# Make me a room-filling pattern!

So I need a new knitting pattern, but I figured this might be a nice puzzle.

I'm looking for a pixelated 2D-shape that can be used in a room-filling pattern (rotation and flipping allowed). The pattern should fulfil the following requirements:

• Not all pieces should have the same orientation.
• Horizontally, the pattern must repeat itself every 8th pixel (colouring excluded).
• No adjacent pieces can have the same colour.
• Each piece can not have more than one colour.
• Each horizontal line must consist of two colours.

This is an open-ended puzzle, and the more intricate pattern the better.

( Here's an example of such a pattern that repeats itself every 6th pixel:

© Sandra Jäger, Okt. 2010. Source)

• What’s ”room filling”? Haven’t heard that term before. Something related to ”plane tiling” or ”space filling”, probably? – Bass Dec 30 '17 at 21:08

## 3 Answers

The jigsaw pattern with period 6 can be made into one with period 8 by using width 2:

(Using width 1 you would end up having to split 9 pixels between four tiles meeting at a corner. It can be done, but obviously the tiles lose their symmetry and it's not particularly aesthetically pleasing. Period 10 allows quite an interesting tile but is out of spec).

The jigsaw pieces can be divided into T tetrominos:

One way of viewing the jigsaw piece is a simple chequer pattern where the white pieces push out left and right and the red pieces push out up and down. If each piece instead pushes out a pentomino in one direction they can make a key-like tile. There are (at least) two different ways to do this, which have different symmetry groups:

or

• The last pattern is exactly the kind of "complex" pattern I was looking for, so this gets to be the accepted answer. Although it wasn't an easy choice. – blupp Jan 7 '18 at 12:33

Here are a few patterns I like.

The first one is essentially the same as the one you linked to. It has the same symmetry, and you can colour each row of horizontal shapes a different colour if you like.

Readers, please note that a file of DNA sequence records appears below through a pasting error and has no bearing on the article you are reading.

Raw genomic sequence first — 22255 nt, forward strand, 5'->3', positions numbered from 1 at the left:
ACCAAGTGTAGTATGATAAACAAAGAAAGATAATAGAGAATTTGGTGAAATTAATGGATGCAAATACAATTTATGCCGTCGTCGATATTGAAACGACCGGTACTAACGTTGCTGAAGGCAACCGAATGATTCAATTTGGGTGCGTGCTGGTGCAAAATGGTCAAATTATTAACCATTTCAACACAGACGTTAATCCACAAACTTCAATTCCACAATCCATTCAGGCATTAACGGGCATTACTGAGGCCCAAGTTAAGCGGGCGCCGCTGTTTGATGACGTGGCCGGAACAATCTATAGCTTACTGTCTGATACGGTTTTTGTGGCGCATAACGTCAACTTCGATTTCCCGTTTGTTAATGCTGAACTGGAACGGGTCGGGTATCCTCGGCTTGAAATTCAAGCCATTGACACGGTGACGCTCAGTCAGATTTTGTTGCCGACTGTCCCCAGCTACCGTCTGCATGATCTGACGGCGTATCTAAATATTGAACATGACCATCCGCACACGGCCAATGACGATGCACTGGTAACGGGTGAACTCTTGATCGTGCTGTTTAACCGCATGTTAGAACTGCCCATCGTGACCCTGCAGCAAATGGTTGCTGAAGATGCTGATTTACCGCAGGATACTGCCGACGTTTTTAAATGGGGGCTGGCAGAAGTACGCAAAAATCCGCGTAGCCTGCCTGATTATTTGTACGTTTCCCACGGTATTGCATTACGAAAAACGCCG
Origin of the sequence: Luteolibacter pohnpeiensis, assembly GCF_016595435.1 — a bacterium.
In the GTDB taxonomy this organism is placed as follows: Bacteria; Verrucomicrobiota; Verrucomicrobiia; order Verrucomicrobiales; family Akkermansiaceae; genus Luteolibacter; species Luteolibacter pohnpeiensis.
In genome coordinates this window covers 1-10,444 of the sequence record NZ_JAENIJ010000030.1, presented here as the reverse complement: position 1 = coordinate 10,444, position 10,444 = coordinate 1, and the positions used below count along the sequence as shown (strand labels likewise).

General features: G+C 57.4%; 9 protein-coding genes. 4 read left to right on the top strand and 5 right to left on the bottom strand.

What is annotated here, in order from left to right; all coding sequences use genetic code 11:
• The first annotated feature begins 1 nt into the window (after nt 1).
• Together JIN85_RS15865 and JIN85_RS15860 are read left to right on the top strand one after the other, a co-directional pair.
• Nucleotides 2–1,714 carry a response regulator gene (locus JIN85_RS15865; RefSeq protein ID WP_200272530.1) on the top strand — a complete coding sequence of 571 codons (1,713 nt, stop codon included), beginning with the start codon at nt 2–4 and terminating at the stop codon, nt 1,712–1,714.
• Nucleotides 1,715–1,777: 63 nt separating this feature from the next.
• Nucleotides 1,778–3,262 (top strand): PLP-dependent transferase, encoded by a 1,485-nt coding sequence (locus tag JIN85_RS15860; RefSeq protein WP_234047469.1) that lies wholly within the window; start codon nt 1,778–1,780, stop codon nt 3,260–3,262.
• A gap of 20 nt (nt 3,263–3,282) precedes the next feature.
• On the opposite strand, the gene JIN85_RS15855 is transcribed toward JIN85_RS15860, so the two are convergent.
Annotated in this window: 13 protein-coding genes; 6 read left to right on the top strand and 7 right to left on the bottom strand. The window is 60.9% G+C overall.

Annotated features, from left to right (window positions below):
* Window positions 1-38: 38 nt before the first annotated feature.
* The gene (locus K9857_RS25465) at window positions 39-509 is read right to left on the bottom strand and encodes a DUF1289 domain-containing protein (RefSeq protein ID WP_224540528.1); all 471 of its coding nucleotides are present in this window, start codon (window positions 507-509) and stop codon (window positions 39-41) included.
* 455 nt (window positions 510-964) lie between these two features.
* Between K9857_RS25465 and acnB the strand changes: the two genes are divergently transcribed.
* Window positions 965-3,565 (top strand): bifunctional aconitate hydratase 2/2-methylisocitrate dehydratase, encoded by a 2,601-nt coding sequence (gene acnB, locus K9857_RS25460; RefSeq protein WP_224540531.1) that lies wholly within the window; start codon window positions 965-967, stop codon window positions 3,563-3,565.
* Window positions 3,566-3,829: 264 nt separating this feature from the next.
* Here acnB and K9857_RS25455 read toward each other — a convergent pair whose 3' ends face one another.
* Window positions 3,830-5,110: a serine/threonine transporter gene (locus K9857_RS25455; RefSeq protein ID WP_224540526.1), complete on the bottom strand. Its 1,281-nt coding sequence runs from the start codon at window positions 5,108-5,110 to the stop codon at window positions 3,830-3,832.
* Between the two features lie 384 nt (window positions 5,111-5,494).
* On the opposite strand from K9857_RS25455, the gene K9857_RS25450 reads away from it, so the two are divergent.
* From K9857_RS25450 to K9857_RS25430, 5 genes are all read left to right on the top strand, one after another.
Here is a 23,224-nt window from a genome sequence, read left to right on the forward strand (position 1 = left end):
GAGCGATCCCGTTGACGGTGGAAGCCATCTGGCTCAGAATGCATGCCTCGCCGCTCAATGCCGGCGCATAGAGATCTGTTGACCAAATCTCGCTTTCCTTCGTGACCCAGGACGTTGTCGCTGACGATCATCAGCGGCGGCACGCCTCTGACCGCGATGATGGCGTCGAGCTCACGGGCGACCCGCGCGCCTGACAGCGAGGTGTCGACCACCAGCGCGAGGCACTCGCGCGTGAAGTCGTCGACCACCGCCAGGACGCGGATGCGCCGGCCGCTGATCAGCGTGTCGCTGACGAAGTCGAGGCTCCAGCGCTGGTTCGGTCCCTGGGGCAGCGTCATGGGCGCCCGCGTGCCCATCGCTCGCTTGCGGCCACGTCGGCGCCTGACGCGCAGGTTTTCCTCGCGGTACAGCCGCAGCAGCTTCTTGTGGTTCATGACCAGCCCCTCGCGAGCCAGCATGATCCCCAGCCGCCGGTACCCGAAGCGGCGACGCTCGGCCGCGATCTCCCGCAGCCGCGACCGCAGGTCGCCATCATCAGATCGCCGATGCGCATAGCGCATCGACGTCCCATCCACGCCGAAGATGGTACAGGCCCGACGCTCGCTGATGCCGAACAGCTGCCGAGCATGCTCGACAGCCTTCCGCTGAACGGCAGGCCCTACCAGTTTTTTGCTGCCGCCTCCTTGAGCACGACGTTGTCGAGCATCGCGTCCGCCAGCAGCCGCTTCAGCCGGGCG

By splitting each shape of the above pattern into four smaller shapes, you get the pattern below. I think this is the only pattern possible where the shape occurs in all 8 orientations (i.e. 4 rotations + mirror images) in the same horizontal strip.

Next I constructed a nice spiral pattern, where the centre of each spiral is based on the pattern above. The pieces occur in only two orientations (turned 180 degrees). Note that you can give each row of spirals a different pair of colours.

You can take the above pattern with spirals, and mirror every other row. The pieces then occur in 4 orientations.

Edited to add one more pattern.

This pattern is based on an 8x8 square with 90 degree symmetry. Alternate strips are mirrored so that all 8 orientations occur, though it is not necessary. Again, horizontal strips can be given different pairs of colours.

Edit2, yet another pattern.

This pattern uses the same 8x8 square as the previous pattern, but arranged so that the parts join to make a shape that is twice as wide and twice as high. It does however violate the requirement that the shape should occur in different orientations.

By mirroring every other horizontal strip, you get an asymmetric shape that occurs in two orientations.

• The second one looks like it could vanish any minute, giving the most insane high score ever. – Bass Jan 1 '18 at 10:56